Grim reality bears an ironic resemblance to formulaic fiction throughout “The Life of an Agent,” a fascinating sampling of instructional films prepared to train secret police agents in Hungary during the Cold War. Without striving too hard for easy laughs, helmer Gabor Zsigmond Papp repeatedly and often amusingly underscores the striking visual similarities between his source material — stark B&W pics culled from Ministry of Interior archives — and pulpy cloak-and-dagger thrillers that were staples of European cinema during 1960s. By turns campy and chilling, docu could parlay its curiosity value into fest exposure and limited theatrical play.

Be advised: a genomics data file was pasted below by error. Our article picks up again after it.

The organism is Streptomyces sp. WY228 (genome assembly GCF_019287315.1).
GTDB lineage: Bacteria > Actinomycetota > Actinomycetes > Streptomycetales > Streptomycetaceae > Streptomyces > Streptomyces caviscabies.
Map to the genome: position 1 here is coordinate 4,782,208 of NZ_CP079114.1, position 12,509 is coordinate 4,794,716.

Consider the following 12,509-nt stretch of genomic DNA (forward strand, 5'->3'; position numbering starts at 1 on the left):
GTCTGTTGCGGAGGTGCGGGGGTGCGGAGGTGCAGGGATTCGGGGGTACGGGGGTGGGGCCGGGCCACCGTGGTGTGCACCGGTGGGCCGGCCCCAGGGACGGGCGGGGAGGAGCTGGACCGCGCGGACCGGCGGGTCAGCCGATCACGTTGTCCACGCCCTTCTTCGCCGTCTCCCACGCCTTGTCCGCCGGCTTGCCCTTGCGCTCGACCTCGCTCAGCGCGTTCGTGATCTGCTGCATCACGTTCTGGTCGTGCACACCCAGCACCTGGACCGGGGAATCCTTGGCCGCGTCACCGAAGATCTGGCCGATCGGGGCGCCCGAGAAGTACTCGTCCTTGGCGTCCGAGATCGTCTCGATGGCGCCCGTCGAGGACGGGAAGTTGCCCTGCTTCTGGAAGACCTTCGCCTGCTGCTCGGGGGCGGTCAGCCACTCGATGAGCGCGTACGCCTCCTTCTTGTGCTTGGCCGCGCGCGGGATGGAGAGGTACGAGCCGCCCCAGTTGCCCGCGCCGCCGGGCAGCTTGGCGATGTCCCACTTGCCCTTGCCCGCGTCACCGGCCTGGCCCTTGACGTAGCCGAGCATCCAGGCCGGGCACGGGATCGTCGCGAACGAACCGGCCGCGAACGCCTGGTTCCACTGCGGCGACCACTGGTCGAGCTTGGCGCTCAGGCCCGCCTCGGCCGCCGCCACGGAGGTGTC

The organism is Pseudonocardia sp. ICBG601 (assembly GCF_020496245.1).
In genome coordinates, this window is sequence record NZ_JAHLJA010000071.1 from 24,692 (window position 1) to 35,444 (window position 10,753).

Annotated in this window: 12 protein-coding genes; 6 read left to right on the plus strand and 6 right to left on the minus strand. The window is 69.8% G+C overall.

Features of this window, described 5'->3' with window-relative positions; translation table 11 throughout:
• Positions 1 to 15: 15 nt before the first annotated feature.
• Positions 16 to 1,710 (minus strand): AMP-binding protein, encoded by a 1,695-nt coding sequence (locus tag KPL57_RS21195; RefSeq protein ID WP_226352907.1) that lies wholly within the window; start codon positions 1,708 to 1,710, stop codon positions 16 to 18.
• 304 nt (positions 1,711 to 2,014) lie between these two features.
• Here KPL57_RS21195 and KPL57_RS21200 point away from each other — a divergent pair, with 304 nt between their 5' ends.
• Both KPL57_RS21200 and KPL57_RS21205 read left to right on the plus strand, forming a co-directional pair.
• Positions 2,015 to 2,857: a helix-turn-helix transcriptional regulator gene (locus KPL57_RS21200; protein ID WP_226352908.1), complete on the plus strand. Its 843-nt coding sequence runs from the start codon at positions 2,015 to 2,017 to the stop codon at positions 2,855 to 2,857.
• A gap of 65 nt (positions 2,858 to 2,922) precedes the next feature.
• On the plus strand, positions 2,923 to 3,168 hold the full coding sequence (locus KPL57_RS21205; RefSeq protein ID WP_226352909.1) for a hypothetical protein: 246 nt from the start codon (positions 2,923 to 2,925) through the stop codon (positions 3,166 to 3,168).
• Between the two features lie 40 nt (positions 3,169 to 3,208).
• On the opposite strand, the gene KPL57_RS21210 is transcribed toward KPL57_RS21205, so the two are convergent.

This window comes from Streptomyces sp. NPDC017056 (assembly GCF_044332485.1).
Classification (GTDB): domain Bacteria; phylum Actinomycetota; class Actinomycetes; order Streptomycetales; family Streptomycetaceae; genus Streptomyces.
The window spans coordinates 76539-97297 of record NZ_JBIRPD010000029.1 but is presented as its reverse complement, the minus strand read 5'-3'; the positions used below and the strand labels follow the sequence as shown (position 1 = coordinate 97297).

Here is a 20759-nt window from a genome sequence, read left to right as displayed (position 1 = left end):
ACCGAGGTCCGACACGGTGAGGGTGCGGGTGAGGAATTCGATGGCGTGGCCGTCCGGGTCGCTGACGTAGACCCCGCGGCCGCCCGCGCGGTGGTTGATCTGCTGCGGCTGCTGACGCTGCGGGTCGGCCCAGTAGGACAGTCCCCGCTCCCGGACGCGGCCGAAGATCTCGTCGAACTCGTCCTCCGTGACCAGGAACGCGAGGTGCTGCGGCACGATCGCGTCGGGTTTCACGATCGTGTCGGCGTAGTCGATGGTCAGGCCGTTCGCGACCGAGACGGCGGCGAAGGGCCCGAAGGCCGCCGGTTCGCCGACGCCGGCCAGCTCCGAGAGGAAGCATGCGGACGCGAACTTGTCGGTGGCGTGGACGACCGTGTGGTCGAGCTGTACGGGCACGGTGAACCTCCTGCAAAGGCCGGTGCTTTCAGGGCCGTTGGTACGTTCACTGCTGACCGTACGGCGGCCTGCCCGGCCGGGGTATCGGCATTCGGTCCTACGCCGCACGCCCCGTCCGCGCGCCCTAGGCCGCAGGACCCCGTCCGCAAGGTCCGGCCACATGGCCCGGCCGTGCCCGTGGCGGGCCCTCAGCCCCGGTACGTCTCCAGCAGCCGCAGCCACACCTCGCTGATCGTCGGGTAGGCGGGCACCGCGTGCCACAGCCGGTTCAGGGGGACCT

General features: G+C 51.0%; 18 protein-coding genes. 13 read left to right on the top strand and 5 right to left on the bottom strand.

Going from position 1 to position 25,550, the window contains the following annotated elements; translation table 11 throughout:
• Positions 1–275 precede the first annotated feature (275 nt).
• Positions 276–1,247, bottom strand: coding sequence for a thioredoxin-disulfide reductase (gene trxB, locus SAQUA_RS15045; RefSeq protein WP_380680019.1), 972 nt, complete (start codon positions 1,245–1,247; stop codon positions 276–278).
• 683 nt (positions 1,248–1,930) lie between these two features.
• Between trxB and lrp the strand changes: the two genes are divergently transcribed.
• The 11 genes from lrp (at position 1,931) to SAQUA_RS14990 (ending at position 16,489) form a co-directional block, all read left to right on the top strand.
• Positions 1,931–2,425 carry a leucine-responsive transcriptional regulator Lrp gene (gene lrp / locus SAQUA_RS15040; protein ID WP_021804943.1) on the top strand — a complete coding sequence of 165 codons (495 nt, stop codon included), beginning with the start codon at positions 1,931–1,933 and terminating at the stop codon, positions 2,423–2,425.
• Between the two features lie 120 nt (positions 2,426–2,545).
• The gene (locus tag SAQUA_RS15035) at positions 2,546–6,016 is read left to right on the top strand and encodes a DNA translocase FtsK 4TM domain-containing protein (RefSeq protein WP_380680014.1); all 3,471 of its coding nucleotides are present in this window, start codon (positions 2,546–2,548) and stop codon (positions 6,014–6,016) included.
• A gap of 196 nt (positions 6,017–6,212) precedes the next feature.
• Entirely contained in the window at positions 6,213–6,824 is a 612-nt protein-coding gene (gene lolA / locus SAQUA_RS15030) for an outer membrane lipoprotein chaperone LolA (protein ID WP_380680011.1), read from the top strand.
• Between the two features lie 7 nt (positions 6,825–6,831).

Shorts and features excerpted were produced by uncredited auteurs, with anonymous actors, for viewing only by secret police trainees. Pics offer helpful hints regarding recruitment of informers, surveillance techniques and inconspicuous methods for home raids. A helpful narrator warns that, while searching a suspect’s apartment during the suspect’s absence, “It is important to remain calm.” Intent is deadly serious. But contemporary auds will find it difficult not to giggle while noting many of the security agents look like B-movie bit players, and their surveillance devices resemble props from low-budget 007 spoofs of the era.